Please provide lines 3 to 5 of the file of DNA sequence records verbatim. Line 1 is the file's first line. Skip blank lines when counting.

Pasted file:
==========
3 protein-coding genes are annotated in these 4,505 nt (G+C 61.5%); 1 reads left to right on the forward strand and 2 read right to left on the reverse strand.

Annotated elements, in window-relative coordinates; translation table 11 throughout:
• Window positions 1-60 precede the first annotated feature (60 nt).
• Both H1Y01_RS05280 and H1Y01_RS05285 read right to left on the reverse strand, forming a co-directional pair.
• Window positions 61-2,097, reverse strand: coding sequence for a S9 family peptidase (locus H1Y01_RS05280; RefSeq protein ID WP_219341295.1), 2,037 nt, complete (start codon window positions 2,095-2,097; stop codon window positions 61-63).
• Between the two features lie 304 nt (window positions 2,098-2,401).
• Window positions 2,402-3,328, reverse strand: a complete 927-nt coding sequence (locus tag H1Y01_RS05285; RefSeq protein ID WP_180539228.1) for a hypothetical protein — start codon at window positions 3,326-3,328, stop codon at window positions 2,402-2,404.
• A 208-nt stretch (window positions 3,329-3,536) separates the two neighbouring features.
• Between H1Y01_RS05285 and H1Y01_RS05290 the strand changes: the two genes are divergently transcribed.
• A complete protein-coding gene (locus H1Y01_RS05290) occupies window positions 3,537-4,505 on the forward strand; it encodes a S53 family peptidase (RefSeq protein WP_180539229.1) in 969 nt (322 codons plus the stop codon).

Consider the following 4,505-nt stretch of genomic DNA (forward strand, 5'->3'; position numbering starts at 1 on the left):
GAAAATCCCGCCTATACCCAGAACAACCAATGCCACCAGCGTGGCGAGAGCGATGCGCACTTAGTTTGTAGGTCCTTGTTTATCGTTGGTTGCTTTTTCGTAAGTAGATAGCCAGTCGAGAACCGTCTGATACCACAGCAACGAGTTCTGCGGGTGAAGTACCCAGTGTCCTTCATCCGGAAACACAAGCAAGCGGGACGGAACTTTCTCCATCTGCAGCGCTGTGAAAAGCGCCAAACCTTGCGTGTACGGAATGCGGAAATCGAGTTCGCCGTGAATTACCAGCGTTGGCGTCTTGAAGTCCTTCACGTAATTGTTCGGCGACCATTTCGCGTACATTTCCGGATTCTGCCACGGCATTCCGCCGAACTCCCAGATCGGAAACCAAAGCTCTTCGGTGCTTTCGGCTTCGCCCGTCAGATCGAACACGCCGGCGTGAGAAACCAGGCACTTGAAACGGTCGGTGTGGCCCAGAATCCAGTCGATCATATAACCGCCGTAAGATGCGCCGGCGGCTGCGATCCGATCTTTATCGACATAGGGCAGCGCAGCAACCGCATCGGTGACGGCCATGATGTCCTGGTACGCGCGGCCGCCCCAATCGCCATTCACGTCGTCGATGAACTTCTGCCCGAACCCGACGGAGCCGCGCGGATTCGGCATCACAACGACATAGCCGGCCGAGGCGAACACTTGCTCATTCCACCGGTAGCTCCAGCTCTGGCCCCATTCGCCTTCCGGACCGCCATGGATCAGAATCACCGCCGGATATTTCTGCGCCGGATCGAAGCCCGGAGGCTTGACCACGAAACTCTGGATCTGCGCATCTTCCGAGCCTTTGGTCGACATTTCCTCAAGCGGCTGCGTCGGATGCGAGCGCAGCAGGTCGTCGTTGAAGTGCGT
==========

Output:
• Window positions 1-60 precede the first annotated feature (60 nt).
• Both H1Y01_RS05280 and H1Y01_RS05285 read right to left on the reverse strand, forming a co-directional pair.
• Window positions 61-2,097, reverse strand: coding sequence for a S9 family peptidase (locus H1Y01_RS05280; RefSeq protein ID WP_219341295.1), 2,037 nt, complete (start codon window positions 2,095-2,097; stop codon window positions 61-63).